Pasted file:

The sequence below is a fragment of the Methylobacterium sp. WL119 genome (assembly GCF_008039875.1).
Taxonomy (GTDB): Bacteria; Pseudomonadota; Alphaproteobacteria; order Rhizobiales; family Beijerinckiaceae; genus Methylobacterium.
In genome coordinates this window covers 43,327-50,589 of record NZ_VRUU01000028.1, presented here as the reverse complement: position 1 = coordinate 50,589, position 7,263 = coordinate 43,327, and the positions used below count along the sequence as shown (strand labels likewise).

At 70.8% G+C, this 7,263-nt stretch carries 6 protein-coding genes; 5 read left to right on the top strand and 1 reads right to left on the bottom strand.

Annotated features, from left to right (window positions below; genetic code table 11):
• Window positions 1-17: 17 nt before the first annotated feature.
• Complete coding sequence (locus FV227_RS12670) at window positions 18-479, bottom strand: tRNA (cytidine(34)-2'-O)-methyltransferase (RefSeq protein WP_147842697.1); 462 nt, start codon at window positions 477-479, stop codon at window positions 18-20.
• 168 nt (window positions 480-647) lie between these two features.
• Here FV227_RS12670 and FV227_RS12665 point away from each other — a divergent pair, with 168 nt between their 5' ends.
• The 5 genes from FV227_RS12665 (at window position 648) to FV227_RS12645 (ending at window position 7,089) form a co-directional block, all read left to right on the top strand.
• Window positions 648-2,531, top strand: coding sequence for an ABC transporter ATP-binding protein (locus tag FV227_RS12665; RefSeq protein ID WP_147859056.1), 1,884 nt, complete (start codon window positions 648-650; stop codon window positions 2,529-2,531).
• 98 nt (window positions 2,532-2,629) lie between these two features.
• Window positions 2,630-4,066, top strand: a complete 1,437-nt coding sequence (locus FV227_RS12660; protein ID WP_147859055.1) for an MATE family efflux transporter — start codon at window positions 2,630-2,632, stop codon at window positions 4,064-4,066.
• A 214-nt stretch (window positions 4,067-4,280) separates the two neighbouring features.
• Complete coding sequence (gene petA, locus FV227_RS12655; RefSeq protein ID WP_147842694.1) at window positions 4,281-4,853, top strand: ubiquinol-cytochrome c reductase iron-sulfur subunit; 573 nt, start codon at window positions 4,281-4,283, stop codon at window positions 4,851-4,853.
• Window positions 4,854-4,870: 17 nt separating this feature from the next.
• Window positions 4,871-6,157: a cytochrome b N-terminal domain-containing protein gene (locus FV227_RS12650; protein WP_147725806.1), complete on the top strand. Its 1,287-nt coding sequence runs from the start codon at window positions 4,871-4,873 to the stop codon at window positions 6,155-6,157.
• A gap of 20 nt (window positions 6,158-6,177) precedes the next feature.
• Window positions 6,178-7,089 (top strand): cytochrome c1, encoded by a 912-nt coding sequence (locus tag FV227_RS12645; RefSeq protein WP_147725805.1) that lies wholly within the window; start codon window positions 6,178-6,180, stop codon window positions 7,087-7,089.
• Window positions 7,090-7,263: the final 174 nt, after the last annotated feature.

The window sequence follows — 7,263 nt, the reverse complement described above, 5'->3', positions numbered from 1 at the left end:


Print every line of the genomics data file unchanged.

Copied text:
The sequence below is a fragment of the Methylobacterium sp. WL119 genome (assembly GCF_008039875.1).
Taxonomy (GTDB): Bacteria; Pseudomonadota; Alphaproteobacteria; order Rhizobiales; family Beijerinckiaceae; genus Methylobacterium.
In genome coordinates this window covers 43,327-50,589 of record NZ_VRUU01000028.1, presented here as the reverse complement: position 1 = coordinate 50,589, position 7,263 = coordinate 43,327, and the positions used below count along the sequence as shown (strand labels likewise).

At 70.8% G+C, this 7,263-nt stretch carries 6 protein-coding genes; 5 read left to right on the top strand and 1 reads right to left on the bottom strand.

Annotated features, from left to right (window positions below; genetic code table 11):
• Window positions 1-17: 17 nt before the first annotated feature.
• Complete coding sequence (locus FV227_RS12670) at window positions 18-479, bottom strand: tRNA (cytidine(34)-2'-O)-methyltransferase (RefSeq protein WP_147842697.1); 462 nt, start codon at window positions 477-479, stop codon at window positions 18-20.
• 168 nt (window positions 480-647) lie between these two features.
• Here FV227_RS12670 and FV227_RS12665 point away from each other — a divergent pair, with 168 nt between their 5' ends.
• The 5 genes from FV227_RS12665 (at window position 648) to FV227_RS12645 (ending at window position 7,089) form a co-directional block, all read left to right on the top strand.
• Window positions 648-2,531, top strand: coding sequence for an ABC transporter ATP-binding protein (locus tag FV227_RS12665; RefSeq protein ID WP_147859056.1), 1,884 nt, complete (start codon window positions 648-650; stop codon window positions 2,529-2,531).
• 98 nt (window positions 2,532-2,629) lie between these two features.
• Window positions 2,630-4,066, top strand: a complete 1,437-nt coding sequence (locus FV227_RS12660; protein ID WP_147859055.1) for an MATE family efflux transporter — start codon at window positions 2,630-2,632, stop codon at window positions 4,064-4,066.
• A 214-nt stretch (window positions 4,067-4,280) separates the two neighbouring features.
• Complete coding sequence (gene petA, locus FV227_RS12655; RefSeq protein ID WP_147842694.1) at window positions 4,281-4,853, top strand: ubiquinol-cytochrome c reductase iron-sulfur subunit; 573 nt, start codon at window positions 4,281-4,283, stop codon at window positions 4,851-4,853.
• Window positions 4,854-4,870: 17 nt separating this feature from the next.
• Window positions 4,871-6,157: a cytochrome b N-terminal domain-containing protein gene (locus FV227_RS12650; protein WP_147725806.1), complete on the top strand. Its 1,287-nt coding sequence runs from the start codon at window positions 4,871-4,873 to the stop codon at window positions 6,155-6,157.
• A gap of 20 nt (window positions 6,158-6,177) precedes the next feature.
• Window positions 6,178-7,089 (top strand): cytochrome c1, encoded by a 912-nt coding sequence (locus tag FV227_RS12645; RefSeq protein WP_147725805.1) that lies wholly within the window; start codon window positions 6,178-6,180, stop codon window positions 7,087-7,089.
• Window positions 7,090-7,263: the final 174 nt, after the last annotated feature.

The window sequence follows — 7,263 nt, the reverse complement described above, 5'->3', positions numbered from 1 at the left end: